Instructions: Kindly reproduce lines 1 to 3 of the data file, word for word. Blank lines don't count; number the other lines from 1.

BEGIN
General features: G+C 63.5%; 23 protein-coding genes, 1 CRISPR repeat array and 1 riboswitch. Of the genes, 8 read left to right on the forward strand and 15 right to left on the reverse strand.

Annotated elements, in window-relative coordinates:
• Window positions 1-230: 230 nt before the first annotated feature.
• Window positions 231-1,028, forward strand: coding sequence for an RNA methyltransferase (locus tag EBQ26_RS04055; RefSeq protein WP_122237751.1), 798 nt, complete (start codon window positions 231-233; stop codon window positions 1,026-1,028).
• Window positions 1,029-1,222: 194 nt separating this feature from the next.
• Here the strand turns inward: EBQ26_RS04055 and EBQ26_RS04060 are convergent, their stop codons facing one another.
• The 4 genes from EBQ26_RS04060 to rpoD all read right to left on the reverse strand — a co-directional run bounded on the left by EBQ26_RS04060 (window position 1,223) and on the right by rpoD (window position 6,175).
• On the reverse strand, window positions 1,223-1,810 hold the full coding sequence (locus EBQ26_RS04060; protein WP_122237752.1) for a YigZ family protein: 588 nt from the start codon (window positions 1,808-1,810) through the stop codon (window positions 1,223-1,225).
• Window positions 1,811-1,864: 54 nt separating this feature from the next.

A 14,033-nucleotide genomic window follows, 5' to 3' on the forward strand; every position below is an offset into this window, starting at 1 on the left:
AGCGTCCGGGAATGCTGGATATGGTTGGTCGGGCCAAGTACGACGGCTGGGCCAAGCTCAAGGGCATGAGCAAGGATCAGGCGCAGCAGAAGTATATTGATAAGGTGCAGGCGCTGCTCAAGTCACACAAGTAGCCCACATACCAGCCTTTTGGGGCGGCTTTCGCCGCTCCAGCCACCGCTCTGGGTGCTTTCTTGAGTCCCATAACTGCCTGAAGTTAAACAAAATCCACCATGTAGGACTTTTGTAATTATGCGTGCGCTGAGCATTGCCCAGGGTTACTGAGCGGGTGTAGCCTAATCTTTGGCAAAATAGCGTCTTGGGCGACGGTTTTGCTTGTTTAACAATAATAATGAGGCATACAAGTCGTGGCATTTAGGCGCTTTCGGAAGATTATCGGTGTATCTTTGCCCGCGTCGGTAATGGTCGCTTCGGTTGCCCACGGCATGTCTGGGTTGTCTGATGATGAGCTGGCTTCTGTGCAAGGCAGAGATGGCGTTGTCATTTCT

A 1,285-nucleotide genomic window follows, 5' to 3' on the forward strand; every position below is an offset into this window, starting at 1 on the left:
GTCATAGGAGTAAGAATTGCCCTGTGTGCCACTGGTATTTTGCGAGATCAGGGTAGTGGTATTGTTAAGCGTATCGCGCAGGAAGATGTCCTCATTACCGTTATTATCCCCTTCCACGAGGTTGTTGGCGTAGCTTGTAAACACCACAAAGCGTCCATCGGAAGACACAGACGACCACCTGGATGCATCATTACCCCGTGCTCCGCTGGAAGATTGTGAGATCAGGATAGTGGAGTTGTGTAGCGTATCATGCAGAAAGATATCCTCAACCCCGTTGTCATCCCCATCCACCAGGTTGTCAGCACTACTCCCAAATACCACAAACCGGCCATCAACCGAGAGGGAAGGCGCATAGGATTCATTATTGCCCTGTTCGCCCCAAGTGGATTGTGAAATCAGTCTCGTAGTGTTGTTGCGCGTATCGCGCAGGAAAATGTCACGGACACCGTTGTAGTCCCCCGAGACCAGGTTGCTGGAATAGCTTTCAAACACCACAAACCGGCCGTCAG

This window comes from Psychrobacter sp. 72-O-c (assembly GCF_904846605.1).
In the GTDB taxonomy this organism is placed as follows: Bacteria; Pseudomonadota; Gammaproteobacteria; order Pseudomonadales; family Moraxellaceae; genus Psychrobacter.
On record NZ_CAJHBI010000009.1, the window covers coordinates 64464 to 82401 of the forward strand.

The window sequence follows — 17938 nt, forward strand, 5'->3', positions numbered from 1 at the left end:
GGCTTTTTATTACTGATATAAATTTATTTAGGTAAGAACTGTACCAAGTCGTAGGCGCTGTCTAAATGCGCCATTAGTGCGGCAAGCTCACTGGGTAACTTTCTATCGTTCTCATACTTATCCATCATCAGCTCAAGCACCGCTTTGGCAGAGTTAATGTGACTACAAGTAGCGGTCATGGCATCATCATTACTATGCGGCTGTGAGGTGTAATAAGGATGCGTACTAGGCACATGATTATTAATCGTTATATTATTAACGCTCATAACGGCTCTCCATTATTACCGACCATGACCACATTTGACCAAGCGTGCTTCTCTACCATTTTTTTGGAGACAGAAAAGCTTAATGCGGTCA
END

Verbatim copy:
General features: G+C 63.5%; 23 protein-coding genes, 1 CRISPR repeat array and 1 riboswitch. Of the genes, 8 read left to right on the forward strand and 15 right to left on the reverse strand.

Annotated elements, in window-relative coordinates:
• Window positions 1-230: 230 nt before the first annotated feature.